Date of Degree


Document Type


Degree Name

Doctor of Philosophy (PhD)




Arthur E. Hernandez


Audra Skukauskaite


Susan Hall


Elizabeth Holbrook


The focus of this study was to explore high school teachers’ perceptions of self-directed professional development learning as participants in a community of practice. The questions for this study were: How did directing their own learning influence high school teachers’ perceptions of their professional development? How did participating in a community of practice influence high school teachers’ perceptions of their professional development?

Four teachers participated in a community of practice. Individual participants used practitioner inquiry to collect and to analyze data as appropriate to their classroom practice instructing the students. I was both a participant and a researcher in the study. In my role as participant, I too used practitioner inquiry to examine my professional practice and my experience in the community. My membership in the community of practice provided access to and perspective about participating teachers’ experiences.

The conceptual framework included sociocultural theory and social constructivism to explore theories of learning and culture in a community of practice. I utilized methods of interactional ethnography to investigate relationships between discourse, activities, and the participants’ construction of knowledge. I examined video recordings, transcripts and written artifacts produced in the community of practice. I analyzed the participant’s experiences from their words and descriptions with Spradley’s Developmental Research Sequence. Using an interactional ethnographic perspective allowed me to examine how teachers constructed professional development individually and cooperatively as participants in a community of practice.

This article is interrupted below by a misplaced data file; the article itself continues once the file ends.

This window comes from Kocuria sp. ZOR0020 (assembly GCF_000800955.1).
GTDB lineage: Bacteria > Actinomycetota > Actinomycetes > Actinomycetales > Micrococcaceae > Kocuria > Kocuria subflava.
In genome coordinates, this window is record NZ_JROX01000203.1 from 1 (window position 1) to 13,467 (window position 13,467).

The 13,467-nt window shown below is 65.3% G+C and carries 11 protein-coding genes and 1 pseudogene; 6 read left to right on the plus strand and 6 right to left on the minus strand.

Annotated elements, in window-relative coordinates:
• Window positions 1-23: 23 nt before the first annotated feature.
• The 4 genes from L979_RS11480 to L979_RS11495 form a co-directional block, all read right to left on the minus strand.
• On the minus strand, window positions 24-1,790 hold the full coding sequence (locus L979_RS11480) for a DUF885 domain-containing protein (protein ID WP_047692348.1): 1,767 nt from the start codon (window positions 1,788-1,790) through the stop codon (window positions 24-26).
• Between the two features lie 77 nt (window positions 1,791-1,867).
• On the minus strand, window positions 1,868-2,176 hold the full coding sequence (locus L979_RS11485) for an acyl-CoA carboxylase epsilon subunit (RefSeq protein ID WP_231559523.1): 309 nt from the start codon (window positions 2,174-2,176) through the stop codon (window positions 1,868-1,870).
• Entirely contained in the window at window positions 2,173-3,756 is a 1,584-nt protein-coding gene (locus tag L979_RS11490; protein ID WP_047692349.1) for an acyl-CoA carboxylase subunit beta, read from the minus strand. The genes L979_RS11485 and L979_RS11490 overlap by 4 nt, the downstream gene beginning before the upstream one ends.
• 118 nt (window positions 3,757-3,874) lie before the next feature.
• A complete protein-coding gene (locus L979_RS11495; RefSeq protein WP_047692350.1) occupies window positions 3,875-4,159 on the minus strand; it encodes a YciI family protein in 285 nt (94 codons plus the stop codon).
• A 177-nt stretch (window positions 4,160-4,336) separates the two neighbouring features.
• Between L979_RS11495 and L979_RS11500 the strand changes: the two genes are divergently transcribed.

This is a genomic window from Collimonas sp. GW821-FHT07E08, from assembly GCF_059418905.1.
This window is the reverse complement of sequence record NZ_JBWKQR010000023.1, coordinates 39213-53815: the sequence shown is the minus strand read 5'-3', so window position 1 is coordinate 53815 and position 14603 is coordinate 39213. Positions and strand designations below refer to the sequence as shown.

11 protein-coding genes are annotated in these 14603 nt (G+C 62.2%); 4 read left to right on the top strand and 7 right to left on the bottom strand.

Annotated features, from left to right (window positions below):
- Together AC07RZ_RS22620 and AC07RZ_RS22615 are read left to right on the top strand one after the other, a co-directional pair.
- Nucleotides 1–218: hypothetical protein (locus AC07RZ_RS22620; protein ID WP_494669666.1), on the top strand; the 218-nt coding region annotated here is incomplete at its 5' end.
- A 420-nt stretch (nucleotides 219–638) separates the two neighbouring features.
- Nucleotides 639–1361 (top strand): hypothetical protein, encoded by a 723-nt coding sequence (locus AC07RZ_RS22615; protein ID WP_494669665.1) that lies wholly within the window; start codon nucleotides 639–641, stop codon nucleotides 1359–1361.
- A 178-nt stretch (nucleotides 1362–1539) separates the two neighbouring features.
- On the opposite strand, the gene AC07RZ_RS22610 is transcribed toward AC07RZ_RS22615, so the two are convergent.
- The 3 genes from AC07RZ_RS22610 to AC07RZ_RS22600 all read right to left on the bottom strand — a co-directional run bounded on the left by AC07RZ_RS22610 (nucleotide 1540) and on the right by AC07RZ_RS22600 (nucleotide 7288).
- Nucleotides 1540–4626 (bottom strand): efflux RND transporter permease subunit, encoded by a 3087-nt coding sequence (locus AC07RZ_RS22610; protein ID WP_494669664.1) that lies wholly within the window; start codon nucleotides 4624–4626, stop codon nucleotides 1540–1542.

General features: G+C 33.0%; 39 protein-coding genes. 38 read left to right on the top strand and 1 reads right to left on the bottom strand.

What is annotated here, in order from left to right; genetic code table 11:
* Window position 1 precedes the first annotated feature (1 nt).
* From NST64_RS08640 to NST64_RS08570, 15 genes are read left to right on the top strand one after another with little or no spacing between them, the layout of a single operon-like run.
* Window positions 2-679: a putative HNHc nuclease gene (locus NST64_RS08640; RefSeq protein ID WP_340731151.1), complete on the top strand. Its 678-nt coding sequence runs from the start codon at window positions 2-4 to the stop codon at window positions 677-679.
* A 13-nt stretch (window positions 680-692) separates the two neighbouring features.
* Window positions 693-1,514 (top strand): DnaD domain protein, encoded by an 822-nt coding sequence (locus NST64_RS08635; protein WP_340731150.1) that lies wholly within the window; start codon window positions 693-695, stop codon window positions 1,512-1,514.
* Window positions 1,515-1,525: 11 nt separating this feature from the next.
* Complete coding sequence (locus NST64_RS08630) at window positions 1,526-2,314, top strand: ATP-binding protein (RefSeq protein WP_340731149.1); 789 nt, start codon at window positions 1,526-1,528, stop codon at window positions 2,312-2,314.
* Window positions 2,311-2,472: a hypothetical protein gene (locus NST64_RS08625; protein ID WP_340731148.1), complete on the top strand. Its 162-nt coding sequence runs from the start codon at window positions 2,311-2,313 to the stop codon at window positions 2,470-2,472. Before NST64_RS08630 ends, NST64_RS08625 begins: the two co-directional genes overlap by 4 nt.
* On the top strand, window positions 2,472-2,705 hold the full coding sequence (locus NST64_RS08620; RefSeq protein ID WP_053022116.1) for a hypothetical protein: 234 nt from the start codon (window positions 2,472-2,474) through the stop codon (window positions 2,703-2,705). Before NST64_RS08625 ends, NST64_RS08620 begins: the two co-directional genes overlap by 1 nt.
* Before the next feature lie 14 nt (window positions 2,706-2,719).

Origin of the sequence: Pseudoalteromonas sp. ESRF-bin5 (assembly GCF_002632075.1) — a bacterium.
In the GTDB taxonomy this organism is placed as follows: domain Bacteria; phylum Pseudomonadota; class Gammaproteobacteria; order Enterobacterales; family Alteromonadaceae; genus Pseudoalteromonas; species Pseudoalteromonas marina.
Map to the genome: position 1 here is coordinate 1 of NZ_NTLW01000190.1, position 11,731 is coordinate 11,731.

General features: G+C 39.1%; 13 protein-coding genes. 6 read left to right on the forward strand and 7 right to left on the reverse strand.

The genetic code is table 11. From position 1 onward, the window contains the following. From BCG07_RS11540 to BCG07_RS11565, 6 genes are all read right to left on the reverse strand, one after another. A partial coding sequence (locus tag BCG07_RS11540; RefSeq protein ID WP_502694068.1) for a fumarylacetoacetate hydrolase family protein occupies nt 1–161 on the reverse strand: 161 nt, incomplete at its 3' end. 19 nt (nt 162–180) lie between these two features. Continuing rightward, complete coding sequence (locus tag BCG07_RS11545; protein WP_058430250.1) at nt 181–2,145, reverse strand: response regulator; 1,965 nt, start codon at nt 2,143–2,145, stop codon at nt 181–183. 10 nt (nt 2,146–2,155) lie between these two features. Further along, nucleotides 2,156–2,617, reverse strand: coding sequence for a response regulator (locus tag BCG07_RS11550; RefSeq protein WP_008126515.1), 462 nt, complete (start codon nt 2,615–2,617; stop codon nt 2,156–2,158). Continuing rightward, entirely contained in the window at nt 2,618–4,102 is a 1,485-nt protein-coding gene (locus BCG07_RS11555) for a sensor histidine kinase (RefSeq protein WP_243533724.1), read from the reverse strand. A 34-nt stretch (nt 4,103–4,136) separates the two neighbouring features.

Findings from this study suggest, among other things, that teachers individually constructed their own professional development utilizing practitioner inquiry to explore self-selected questions specific to their practice in the context of their work with support from the community. Practitioner inquiry was an individual process. Collaboration in a learning community enabled the teachers to construct their professional development connected to context of work. Findings from this research study contribute to an understanding how Situated Learning Theory connects to teacher professional development. Situated Learning Theory can explain how member participation in a learning community can prompt engagement and motivate learning.